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Cliff Despres

Cliff Despres, who has more than a decade of experience in journalism and public relations, is communications director for Salud America! and its home base, the Institute for Health Promotion Research at UT Health San Antonio.


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Articles by Cliff Despres

How Coronavirus Is Crippling Rural Health Care, Especially for Latinos


rural latino hispanic farm worker health care coronavirus covid-19

The coronavirus pandemic is weakening the already-fragile rural health care safety net, and endangering health of rural residents, public health experts say. Here are a few ways this is happening. The Rural Health Care System and Coronavirus (COVID-19) Rural hospitals are small businesses that their communities rely upon. But health staff is becoming sick. Cash-flow problems are at crisis levels, according to the National Rural Health Association. They list these troubles: Adequate number of supplies and tests EMS shortages, as many in rural communities are volunteers; Overall workforce shortages if rural providers get sick; Telehealth waivers and site flexibility for Rural Health Clinics; Critical Access Hospital waivers; and Need for loan ...

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Minnie Morales: From Cancer at Age 20 to Life as a Survivor


Minnie Morales breast cancer survivor2

By Minnie Morales San Antonio Cancer Survivor I've always felt there are many ways to view any situation and essentially make light of anything you are going through. I never imagined having to face such dark days as early as 20 years old, but that is what God asked me to do. When I graduated high school and started getting my prerequisites for nursing school, life was hard enough transitioning into adulthood! I fully trusted the doctors when I showed them a large lump in my right breast that I found while sitting in my college class. "It's just a cyst... you're too young to get breast cancer, don't worry about it." Because breast cancer doesn't run in my family and I had never encountered anything like that at 19, I believed what I was told. I finished my ...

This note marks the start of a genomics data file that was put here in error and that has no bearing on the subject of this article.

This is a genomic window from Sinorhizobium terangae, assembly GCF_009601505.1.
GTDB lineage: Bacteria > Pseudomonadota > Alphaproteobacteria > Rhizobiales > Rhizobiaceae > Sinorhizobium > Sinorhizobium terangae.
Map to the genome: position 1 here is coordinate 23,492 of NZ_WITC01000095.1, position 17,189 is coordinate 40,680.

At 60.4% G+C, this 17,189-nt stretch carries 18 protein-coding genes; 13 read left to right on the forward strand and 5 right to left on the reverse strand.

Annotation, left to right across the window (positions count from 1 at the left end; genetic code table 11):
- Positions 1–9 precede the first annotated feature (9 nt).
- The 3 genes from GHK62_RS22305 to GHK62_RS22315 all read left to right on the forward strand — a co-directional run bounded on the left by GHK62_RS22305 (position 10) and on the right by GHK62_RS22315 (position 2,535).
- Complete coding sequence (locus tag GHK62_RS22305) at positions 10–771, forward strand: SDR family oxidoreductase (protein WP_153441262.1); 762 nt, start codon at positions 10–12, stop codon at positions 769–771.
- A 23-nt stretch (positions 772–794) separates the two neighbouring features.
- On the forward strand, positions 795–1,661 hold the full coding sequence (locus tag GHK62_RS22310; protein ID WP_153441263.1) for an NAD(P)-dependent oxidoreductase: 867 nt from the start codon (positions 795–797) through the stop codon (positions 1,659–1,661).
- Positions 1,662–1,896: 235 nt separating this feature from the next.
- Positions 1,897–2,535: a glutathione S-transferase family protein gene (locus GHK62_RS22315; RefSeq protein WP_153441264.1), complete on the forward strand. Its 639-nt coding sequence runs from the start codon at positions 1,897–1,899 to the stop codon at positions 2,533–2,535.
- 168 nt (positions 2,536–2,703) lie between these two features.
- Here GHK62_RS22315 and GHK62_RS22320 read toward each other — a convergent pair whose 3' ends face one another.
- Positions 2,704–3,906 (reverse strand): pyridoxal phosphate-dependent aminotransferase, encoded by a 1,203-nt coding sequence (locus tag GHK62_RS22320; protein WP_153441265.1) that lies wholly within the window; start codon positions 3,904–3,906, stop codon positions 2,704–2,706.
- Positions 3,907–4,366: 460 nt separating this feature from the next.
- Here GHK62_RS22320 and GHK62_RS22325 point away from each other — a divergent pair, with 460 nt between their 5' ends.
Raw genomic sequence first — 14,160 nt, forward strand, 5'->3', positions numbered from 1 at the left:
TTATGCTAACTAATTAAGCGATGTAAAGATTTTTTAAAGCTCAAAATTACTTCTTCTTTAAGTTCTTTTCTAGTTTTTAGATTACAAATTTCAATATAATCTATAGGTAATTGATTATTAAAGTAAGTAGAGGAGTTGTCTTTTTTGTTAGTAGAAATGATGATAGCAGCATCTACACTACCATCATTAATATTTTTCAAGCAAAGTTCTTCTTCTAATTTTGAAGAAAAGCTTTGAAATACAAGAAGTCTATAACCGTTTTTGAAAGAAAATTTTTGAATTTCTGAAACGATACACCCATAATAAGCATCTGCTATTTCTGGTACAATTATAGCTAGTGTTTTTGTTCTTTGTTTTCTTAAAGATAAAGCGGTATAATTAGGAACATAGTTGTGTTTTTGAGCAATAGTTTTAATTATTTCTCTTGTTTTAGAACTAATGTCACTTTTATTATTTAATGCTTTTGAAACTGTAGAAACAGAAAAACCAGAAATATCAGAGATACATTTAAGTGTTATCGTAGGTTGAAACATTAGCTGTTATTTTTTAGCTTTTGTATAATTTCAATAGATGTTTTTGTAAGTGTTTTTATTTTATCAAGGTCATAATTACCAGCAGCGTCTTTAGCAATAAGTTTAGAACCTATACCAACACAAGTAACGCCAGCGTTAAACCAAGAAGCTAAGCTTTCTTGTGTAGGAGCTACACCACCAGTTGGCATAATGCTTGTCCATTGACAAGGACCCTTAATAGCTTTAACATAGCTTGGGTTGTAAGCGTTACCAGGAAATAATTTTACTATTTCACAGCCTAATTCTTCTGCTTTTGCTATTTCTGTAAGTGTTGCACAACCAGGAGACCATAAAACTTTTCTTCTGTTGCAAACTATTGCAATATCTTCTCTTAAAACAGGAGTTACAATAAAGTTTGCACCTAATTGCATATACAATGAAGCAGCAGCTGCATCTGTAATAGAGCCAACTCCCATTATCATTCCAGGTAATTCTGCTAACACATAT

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Coronavirus Care: Amazing Acts of Kindness during a Pandemic


coronavirus COVID-19 latino women helps neighbor with kindess buying her groceries

The coronavirus pandemic is causing fear and hoarding of groceries. But it's also inspiring beautiful acts of kindness around the nation. Kindness and equity can be rare during times of panic. Coronavirus, or COVID-19, is a serious condition that demands our attention. Smokers are uniquely susceptible. But, even amid an unusual disease outbreak, people and organizations are showing that kindness is instrumental in caring for people and promoting survival and health equity in tough times. "At a time of so much fear and uncertainty, these acts of kindness — for those committing and receiving them — are a desperately needed balm," says Latina writer Helen Ubiñas of the Philadelphia Inquirer. "A unifying act of humanity that reminds us that we are all in this ...

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‘Next-Level’ Patient Navigation Improves Quality of Life for Latino Cancer Survivors


patient navigation latino cancer patient survivor medical forms

Latino cancer survivors who have a "next-level" patient navigator—one who regularly calls to offer support and culturally tailored materials—have better health-related quality of life than survivors with a more passive navigator, according to a new study by UT Health San Antonio, University of Miami, and Northwestern University. The study, published in the journal Cancer, provided patient navigation services to 288 Latino breast, prostate, and colon cancer survivors in San Antonio and Chicago. Half of survivors got access to a typical navigator. They could reach out to their navigator for help with paperwork, transportation, appointment scheduling, translation, accompaniment, and more. The other half got access to a "next-level" patient navigator who offers the same ...

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Study: Since Trump, Latino Youth Anxiety Over Immigration Has Skyrocketed


hispanic boy teen youth child immigrant sad anxiety mental health